Turkey welcomes U.S. proposal to create safe zone in Syria
ANKARA: Turkish President Recep Tayyip Erdogan a proposal by the United States to establish a 32-km deep safe zone inside northeastern Syria and suggested that the zone will be set up by the Turkish military.
"Mr. Trump once again confirmed his decision to pullout from Syria. He also spoke on a security zone for more than 30 kilometers deep inside (Syria), which would be set up by us," Erdogan said when addressing his lawmakers.
This zone might be extended, he said, noting that the Turkish and the U.S. officials will discuss technical aspects of the proposed secure zone along the Syrian border.
Erdogan was referring to a phone conversation on Monday during which he and Trump "have reached an understanding of historical importance."
"The president expressed the desire to work together to address Turkey's security concerns in northeastern Syria while stressing the importance to the United States that Turkey does not mistreat the Kurds and other Syrian Democratic Forces," the White House said in a statement late Monday.
Ankara and Washington have been at odds over the latter's imposition on the Turkey for giving assurances that it will not attack the People's Protection Units (YPG) after the withdrawal of the U.S. troops.
The latest phone call came after Trump's tweeted threat on Sunday to "devastate Turkey economically if they hit Kurds," referring to the YPG, which Ankara considers as the Syrian offshoot of the outlawed Kurdistan Workers' Party (PKK).
The U.S. and Turkey have been quarreling in the past few years regarding the Kurdish militia in northern Syria, a U.S. ally in the anti-Islamic State fight.
The U.S. president's latest harsh tweet was a shock for its NATO ally, but the Turkish leadership seems trying to keep bilateral ties calm and urges Trump for talking through established dialogue channels rather than messages through social media.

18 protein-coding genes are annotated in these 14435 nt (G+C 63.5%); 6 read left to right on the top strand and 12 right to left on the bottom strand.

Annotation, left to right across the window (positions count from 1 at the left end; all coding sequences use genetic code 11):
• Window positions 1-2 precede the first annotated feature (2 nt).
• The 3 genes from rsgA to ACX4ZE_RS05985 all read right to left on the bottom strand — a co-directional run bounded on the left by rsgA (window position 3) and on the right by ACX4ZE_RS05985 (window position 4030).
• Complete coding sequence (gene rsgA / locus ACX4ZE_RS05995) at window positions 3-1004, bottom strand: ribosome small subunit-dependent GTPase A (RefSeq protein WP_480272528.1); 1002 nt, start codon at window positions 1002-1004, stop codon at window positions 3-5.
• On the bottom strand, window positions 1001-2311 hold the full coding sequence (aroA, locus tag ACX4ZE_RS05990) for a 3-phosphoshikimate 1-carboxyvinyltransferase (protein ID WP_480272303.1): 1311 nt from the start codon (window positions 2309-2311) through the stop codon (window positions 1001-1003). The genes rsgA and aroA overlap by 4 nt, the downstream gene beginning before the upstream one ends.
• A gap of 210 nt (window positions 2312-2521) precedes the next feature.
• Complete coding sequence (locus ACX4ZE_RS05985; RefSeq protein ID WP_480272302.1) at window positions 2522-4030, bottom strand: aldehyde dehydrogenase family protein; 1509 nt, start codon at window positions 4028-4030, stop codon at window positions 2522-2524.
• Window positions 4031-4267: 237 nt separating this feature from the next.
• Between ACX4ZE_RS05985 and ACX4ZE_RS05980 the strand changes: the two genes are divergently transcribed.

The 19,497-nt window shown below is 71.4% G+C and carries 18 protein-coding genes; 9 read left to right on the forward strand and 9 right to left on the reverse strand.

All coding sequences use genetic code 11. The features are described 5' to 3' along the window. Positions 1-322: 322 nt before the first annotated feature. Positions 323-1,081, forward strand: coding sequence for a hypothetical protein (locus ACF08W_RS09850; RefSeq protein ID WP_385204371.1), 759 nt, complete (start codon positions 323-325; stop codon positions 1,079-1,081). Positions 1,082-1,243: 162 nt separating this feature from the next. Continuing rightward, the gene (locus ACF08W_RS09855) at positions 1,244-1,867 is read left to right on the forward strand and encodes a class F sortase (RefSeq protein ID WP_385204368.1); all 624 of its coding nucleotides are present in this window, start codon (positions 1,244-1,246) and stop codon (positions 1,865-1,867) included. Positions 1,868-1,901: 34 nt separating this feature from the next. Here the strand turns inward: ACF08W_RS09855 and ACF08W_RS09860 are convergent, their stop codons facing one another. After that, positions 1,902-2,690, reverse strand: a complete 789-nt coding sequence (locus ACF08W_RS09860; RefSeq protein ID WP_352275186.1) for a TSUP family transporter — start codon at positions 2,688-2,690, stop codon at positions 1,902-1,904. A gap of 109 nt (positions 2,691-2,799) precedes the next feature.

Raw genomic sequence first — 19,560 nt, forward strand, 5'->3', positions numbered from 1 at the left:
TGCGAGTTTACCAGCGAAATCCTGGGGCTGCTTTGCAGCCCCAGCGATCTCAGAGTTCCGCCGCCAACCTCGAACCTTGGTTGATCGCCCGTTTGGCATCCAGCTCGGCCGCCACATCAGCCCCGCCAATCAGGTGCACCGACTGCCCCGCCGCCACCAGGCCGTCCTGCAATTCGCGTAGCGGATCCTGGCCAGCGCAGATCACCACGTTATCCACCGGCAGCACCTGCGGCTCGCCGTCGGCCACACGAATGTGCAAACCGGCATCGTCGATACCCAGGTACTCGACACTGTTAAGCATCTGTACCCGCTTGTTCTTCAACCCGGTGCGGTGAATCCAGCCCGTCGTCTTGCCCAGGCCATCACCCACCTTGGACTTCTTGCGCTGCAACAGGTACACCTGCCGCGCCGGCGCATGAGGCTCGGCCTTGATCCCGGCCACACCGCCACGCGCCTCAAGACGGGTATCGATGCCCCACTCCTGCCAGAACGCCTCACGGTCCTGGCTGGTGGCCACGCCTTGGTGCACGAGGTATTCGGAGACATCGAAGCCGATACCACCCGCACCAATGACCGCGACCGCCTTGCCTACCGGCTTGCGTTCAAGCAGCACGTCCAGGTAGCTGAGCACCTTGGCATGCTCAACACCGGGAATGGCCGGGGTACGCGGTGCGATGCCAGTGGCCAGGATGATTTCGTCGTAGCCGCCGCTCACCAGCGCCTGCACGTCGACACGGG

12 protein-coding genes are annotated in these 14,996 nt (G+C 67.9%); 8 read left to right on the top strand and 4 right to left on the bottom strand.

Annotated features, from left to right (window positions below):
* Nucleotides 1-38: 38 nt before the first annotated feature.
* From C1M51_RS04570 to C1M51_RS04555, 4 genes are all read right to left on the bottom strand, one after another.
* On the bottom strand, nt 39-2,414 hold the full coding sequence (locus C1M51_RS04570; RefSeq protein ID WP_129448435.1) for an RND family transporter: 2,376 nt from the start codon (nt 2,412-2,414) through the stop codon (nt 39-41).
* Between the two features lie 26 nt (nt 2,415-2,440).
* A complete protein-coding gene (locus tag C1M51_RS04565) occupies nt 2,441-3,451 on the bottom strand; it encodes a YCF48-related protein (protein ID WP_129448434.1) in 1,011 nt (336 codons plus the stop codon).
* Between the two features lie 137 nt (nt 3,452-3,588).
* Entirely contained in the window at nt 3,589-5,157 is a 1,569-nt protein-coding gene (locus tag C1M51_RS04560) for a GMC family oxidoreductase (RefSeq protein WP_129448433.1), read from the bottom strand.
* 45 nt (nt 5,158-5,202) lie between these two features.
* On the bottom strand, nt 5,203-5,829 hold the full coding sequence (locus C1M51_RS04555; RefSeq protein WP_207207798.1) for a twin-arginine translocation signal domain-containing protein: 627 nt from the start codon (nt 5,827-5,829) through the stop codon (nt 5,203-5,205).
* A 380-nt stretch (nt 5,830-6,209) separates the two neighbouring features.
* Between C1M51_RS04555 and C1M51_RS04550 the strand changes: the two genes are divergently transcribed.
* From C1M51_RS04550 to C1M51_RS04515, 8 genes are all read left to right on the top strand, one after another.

Erdogan reacted against Trump's tweet saying, "This tweet has saddened us. Why? Because we are strategic partners. We may have different positions on some issues but we should be locked on same objectives."
Turkish Foreign Minister Mevlut Cavusoglu claimed that "economic threats against Turkey will get nowhere."
However, the Turkish economy is vulnerable to any foreign policy turbulence particularly with regards to ties with the U.S., and its currency lost against U.S. dollar at their each political spat since the beginning of the year. The Turkish lira fell 1.6 percent to 5.545 against the U.S. dollar on Monday after the dispute.
Despite all ups and downs in mutual ties, Turkey and the U.S. keep on technical talks on cooperation and coordination for withdrawal of the U.S.'s 2,000 troops on the ground in northeastern Syria and for Ankara's anti-IS mission there.
The U.S. does not want any clashes between Syrian Kurdish militia and Turkish forces and seeks a formula which will also address its NATO ally's security concerns on its border, said Bahadir Kaynak, an international relations associate professor from Altinbas University, elaborating on the suggestion by Trump for creation of a safe zone in Syria.
But Washington is still working on this plan which may require Turkey's patrolling in the zone, Kaynak added.
The idea of a safe zone in northern Syria was long promoted by Turkey for several years after clashes erupted in Syria, mainly to defeat a possible threat by Syrian Kurdish fighters to Turkish border. But the proposal was killed by the Obama administration.
"We had suggested securing the ground if the U.S. would provide aerial protection. Obama did not take necessary steps on it although he was in favor of it," Erdogan said.
"The fact that Trump is a leader capable in negotiating under any circumstances has pushed the Turkish officials to adopt a soft stance, because, while Trump was threatening Turkey, he was at the same time suggesting a solution to the question by revisiting the buffer zone formula," said Serkan Demirtas, political analyst and Ankara bureau chief of the Hurriyet Daily News.
The modalities of the safe zone need to be clarified and what does the U.S. suggest under this plan will be detailed in the upcoming days, a Turkish official told Xinhua on condition of anonymity.
The official said that Turkish and the U.S. officials will meet in Washington on Feb. 5 for a working group meeting on Syria.